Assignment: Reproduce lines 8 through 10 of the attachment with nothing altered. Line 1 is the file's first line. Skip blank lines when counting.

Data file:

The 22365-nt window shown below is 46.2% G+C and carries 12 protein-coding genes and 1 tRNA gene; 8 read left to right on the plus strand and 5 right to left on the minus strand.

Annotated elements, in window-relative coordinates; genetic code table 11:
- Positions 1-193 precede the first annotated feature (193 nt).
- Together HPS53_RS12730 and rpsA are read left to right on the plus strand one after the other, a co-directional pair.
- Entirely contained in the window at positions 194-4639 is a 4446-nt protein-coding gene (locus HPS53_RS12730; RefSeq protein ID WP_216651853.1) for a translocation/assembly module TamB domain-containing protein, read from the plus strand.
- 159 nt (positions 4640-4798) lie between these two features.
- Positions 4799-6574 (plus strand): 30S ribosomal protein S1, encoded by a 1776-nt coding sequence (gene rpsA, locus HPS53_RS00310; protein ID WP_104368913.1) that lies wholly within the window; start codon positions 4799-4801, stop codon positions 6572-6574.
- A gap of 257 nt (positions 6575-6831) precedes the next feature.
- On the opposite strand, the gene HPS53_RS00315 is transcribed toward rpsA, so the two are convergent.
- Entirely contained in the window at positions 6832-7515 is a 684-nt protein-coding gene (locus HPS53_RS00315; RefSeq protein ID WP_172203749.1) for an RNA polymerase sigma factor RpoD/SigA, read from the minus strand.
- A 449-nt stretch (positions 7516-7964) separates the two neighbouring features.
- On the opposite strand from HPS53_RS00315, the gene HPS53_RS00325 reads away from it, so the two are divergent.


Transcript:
- A gap of 257 nt (positions 6575-6831) precedes the next feature.
- On the opposite strand, the gene HPS53_RS00315 is transcribed toward rpsA, so the two are convergent.
- Entirely contained in the window at positions 6832-7515 is a 684-nt protein-coding gene (locus HPS53_RS00315; RefSeq protein ID WP_172203749.1) for an RNA polymerase sigma factor RpoD/SigA, read from the minus strand.